Here’s the movie clip, if you are interested:
Obviously, you will find NO research on anything like this. The real question is, should EMS first responders (if not medically equipped and able) completely extricate an entrapped patient before paramedics or other trauma professionals with advanced skills are present? In other words, can you die just from being unentangled from the wreckage, like Mel Gibson’s wife?
The answer is, possibly. But it might not be for the reasons you think. Remember, this is Hollywood.
There are two killers upon release from entrapment. First, the mechanism by which the patient is pinned may be holding pressure on things that are or want to bleed. These include the pelvic bones, injuries to the torso, groins, and proximal extremities, and possibly even intra-abdominal hemorrhage sources. I’m discounting the chest because if there is enough pressure to tamponade bleeding, it will probably critically impair hemodynamics and ventilation to the point of killing your patient prior to extrication anyway.
The second factor is a crush injury, with release of a bolus of acidic, potassium laden blood from the crushed extremity upon release. This is probably quite rare, since it takes a significant amount of time for the un- or under-perfused extremity to build up enough of these substances to pose a threat. If the patient has been entrapped for less than 30-60 minutes, there is probably little danger to releasing them.
Bottom line: It is probably best to wait for ALS providers to arrive so IVs can be established and post-extrication resuscitation can be planned. This includes having fluid and/or blood products available in case critical bleeding starts once the pressure has been released. And don’t worry about reperfusion injury unless your patient has been trapped for quite a while.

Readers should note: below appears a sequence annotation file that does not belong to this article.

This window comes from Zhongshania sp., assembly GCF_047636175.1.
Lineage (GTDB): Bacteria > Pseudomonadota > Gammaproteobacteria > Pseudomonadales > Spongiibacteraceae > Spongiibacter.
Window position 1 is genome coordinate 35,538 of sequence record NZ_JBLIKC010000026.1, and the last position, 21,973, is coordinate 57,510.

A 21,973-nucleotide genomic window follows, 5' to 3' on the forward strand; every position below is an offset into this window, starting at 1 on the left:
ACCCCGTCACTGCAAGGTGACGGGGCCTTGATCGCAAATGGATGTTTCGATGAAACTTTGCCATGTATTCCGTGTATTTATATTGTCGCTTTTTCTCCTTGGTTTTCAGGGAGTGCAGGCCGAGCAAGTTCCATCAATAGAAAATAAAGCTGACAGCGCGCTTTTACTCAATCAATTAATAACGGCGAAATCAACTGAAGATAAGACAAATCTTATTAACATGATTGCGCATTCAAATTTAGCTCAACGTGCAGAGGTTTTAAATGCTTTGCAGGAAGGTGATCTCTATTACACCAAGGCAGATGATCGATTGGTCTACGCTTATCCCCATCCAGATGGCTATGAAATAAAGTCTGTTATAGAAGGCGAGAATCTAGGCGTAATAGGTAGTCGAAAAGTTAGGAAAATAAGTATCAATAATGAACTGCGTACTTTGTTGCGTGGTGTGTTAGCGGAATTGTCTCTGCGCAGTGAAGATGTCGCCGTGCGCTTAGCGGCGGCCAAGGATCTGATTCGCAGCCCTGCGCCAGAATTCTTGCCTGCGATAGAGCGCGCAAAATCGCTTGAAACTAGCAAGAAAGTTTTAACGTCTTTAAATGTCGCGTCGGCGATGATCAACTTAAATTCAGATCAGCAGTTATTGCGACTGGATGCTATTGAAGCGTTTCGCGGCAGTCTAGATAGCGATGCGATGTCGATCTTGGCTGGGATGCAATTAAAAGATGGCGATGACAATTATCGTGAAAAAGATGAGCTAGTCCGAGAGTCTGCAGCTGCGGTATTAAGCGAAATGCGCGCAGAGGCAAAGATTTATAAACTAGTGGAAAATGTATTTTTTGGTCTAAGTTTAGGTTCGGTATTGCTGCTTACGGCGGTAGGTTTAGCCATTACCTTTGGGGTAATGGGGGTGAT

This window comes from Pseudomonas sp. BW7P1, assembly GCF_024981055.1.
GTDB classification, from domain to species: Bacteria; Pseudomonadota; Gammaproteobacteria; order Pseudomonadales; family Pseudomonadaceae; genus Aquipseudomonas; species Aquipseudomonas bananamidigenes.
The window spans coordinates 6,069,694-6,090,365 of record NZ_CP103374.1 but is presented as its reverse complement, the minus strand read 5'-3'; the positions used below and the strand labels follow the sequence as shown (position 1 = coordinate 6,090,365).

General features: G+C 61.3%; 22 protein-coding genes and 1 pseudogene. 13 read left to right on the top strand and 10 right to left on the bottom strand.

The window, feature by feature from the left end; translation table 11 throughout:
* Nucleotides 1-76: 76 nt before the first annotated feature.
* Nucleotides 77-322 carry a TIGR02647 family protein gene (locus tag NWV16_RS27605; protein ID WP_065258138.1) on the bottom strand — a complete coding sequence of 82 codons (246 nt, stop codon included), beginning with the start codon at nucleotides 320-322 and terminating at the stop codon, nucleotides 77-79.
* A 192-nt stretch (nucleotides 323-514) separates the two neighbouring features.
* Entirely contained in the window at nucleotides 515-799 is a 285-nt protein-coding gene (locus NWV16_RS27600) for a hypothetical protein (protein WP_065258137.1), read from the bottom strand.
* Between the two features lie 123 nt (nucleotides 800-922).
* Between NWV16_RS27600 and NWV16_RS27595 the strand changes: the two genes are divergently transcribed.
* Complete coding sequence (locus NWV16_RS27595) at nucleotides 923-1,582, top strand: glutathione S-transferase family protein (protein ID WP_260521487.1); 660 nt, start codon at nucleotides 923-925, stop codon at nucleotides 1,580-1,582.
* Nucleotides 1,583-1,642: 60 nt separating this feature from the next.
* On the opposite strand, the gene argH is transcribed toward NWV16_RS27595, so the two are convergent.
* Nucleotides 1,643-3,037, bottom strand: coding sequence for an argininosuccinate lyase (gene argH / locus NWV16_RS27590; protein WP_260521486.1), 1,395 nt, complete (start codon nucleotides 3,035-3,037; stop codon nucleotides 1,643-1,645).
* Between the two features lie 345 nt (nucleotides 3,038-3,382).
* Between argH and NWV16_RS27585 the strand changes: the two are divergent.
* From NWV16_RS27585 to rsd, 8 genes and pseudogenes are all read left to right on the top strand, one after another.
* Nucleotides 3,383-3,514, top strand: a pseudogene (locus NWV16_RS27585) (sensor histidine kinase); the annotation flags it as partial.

Here’s a short, 5 minute video on how to grade spleen injuries like a pro! Enjoy!
Yesterday, I wrote about ways to reduce and hopefully eliminate retained foreign bodies (instruments, sponges) during damage control surgery. Today, I’ll provide a sample x-ray and some tips on how to use this tool most effectively.
Here is an abdominal x-ray obtained just prior to closure of a patient who underwent damage control laparotomy. The OR record and surgeon from the initial operation documented that four sponges had been left in place for hemostasis.
Nothing retained, right?
Wrong! This image is not complete. This patient is larger than the x-ray plate used. The area under the diaphragms, the pelvis, and the entire left side of the peritoneal cavity have not been visualized.
Tips for imaging for damage control closure:
- Always make sure the patient is on an x-ray OR table. It is so annoying (and potentially a sterility problem) to have to slide the plate under the patient!
- Help the radiology tech to locate the desired imaging field using folds in the towels covering the body region. For example place the confluence of folds in the center of the towel in the exact place you want the center of the x-ray to be.
- Remove all radiopaque objects from the x-ray field to reduce confusion when interpreting the image
- Make sure the entire body cavity has been imaged! This may mean bracketing the area with several shots.
- Read the image yourself! But if in doubt, or in patients with drains or other odd objects, call the radiologist to help you out.